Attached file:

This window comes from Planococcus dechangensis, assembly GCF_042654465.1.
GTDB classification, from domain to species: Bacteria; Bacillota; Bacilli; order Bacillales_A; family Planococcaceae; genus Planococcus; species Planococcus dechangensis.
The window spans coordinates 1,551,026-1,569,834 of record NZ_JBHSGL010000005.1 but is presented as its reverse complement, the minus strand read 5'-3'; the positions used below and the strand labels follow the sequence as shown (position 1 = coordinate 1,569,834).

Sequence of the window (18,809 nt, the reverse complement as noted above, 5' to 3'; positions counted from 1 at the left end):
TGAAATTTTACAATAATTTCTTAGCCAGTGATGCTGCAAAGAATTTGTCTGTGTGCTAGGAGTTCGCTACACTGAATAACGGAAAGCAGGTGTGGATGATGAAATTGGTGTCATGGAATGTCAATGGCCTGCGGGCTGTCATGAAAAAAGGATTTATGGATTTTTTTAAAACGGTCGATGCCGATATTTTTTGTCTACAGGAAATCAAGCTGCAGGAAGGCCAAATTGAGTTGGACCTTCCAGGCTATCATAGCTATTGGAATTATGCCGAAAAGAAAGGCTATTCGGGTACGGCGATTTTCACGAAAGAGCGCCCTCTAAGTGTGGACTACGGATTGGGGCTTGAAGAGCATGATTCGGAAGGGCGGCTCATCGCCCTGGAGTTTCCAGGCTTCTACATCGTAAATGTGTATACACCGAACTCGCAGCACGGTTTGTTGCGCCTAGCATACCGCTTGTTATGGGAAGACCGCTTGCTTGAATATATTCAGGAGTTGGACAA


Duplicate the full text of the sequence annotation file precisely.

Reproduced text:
This window comes from Planococcus dechangensis, assembly GCF_042654465.1.
GTDB classification, from domain to species: Bacteria; Bacillota; Bacilli; order Bacillales_A; family Planococcaceae; genus Planococcus; species Planococcus dechangensis.
The window spans coordinates 1,551,026-1,569,834 of record NZ_JBHSGL010000005.1 but is presented as its reverse complement, the minus strand read 5'-3'; the positions used below and the strand labels follow the sequence as shown (position 1 = coordinate 1,569,834).

Sequence of the window (18,809 nt, the reverse complement as noted above, 5' to 3'; positions counted from 1 at the left end):
TGAAATTTTACAATAATTTCTTAGCCAGTGATGCTGCAAAGAATTTGTCTGTGTGCTAGGAGTTCGCTACACTGAATAACGGAAAGCAGGTGTGGATGATGAAATTGGTGTCATGGAATGTCAATGGCCTGCGGGCTGTCATGAAAAAAGGATTTATGGATTTTTTTAAAACGGTCGATGCCGATATTTTTTGTCTACAGGAAATCAAGCTGCAGGAAGGCCAAATTGAGTTGGACCTTCCAGGCTATCATAGCTATTGGAATTATGCCGAAAAGAAAGGCTATTCGGGTACGGCGATTTTCACGAAAGAGCGCCCTCTAAGTGTGGACTACGGATTGGGGCTTGAAGAGCATGATTCGGAAGGGCGGCTCATCGCCCTGGAGTTTCCAGGCTTCTACATCGTAAATGTGTATACACCGAACTCGCAGCACGGTTTGTTGCGCCTAGCATACCGCTTGTTATGGGAAGACCGCTTGCTTGAATATATTCAGGAGTTGGACAA